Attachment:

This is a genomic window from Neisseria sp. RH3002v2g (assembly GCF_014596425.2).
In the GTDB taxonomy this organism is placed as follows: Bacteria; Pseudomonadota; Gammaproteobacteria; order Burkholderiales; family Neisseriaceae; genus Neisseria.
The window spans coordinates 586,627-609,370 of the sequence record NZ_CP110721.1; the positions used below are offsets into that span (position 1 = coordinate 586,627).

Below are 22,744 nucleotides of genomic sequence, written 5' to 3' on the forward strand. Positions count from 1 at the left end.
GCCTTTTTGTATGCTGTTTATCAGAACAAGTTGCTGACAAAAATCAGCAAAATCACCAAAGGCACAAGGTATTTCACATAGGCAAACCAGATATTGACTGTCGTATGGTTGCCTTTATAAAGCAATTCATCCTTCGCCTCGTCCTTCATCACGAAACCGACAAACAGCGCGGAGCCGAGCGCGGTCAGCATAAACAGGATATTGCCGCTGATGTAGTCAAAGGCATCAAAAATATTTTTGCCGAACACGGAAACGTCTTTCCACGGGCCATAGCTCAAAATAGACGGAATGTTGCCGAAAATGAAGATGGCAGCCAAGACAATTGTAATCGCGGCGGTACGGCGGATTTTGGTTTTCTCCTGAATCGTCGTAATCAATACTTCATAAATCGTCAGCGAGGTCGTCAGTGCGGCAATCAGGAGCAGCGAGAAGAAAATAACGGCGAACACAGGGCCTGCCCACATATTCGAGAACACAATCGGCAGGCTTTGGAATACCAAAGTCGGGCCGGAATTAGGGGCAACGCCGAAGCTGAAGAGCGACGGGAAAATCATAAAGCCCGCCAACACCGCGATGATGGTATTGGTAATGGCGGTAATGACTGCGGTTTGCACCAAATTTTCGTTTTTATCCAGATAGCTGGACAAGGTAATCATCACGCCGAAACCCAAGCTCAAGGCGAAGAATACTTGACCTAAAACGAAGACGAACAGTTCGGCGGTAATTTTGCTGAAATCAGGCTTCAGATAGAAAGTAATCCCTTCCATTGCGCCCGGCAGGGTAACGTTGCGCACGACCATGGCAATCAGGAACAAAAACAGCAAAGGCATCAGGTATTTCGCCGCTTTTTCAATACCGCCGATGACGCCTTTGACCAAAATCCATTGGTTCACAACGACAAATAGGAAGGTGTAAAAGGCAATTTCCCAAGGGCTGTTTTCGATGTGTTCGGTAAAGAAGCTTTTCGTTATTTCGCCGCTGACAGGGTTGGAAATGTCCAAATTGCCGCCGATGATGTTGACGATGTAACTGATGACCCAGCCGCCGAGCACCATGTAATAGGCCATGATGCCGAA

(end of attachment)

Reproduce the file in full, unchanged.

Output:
This is a genomic window from Neisseria sp. RH3002v2g (assembly GCF_014596425.2).
In the GTDB taxonomy this organism is placed as follows: Bacteria; Pseudomonadota; Gammaproteobacteria; order Burkholderiales; family Neisseriaceae; genus Neisseria.
The window spans coordinates 586,627-609,370 of the sequence record NZ_CP110721.1; the positions used below are offsets into that span (position 1 = coordinate 586,627).

Below are 22,744 nucleotides of genomic sequence, written 5' to 3' on the forward strand. Positions count from 1 at the left end.
GCCTTTTTGTATGCTGTTTATCAGAACAAGTTGCTGACAAAAATCAGCAAAATCACCAAAGGCACAAGGTATTTCACATAGGCAAACCAGATATTGACTGTCGTATGGTTGCCTTTATAAAGCAATTCATCCTTCGCCTCGTCCTTCATCACGAAACCGACAAACAGCGCGGAGCCGAGCGCGGTCAGCATAAACAGGATATTGCCGCTGATGTAGTCAAAGGCATCAAAAATATTTTTGCCGAACACGGAAACGTCTTTCCACGGGCCATAGCTCAAAATAGACGGAATGTTGCCGAAAATGAAGATGGCAGCCAAGACAATTGTAATCGCGGCGGTACGGCGGATTTTGGTTTTCTCCTGAATCGTCGTAATCAATACTTCATAAATCGTCAGCGAGGTCGTCAGTGCGGCAATCAGGAGCAGCGAGAAGAAAATAACGGCGAACACAGGGCCTGCCCACATATTCGAGAACACAATCGGCAGGCTTTGGAATACCAAAGTCGGGCCGGAATTAGGGGCAACGCCGAAGCTGAAGAGCGACGGGAAAATCATAAAGCCCGCCAACACCGCGATGATGGTATTGGTAATGGCGGTAATGACTGCGGTTTGCACCAAATTTTCGTTTTTATCCAGATAGCTGGACAAGGTAATCATCACGCCGAAACCCAAGCTCAAGGCGAAGAATACTTGACCTAAAACGAAGACGAACAGTTCGGCGGTAATTTTGCTGAAATCAGGCTTCAGATAGAAAGTAATCCCTTCCATTGCGCCCGGCAGGGTAACGTTGCGCACGACCATGGCAATCAGGAACAAAAACAGCAAAGGCATCAGGTATTTCGCCGCTTTTTCAATACCGCCGATGACGCCTTTGACCAAAATCCATTGGTTCACAACGACAAATAGGAAGGTGTAAAAGGCAATTTCCCAAGGGCTGTTTTCGATGTGTTCGGTAAAGAAGCTTTTCGTTATTTCGCCGCTGACAGGGTTGGAAATGTCCAAATTGCCGCCGATGATGTTGACGATGTAACTGATGACCCAGCCGCCGAGCACCATGTAATAGGCCATGATGCCGAA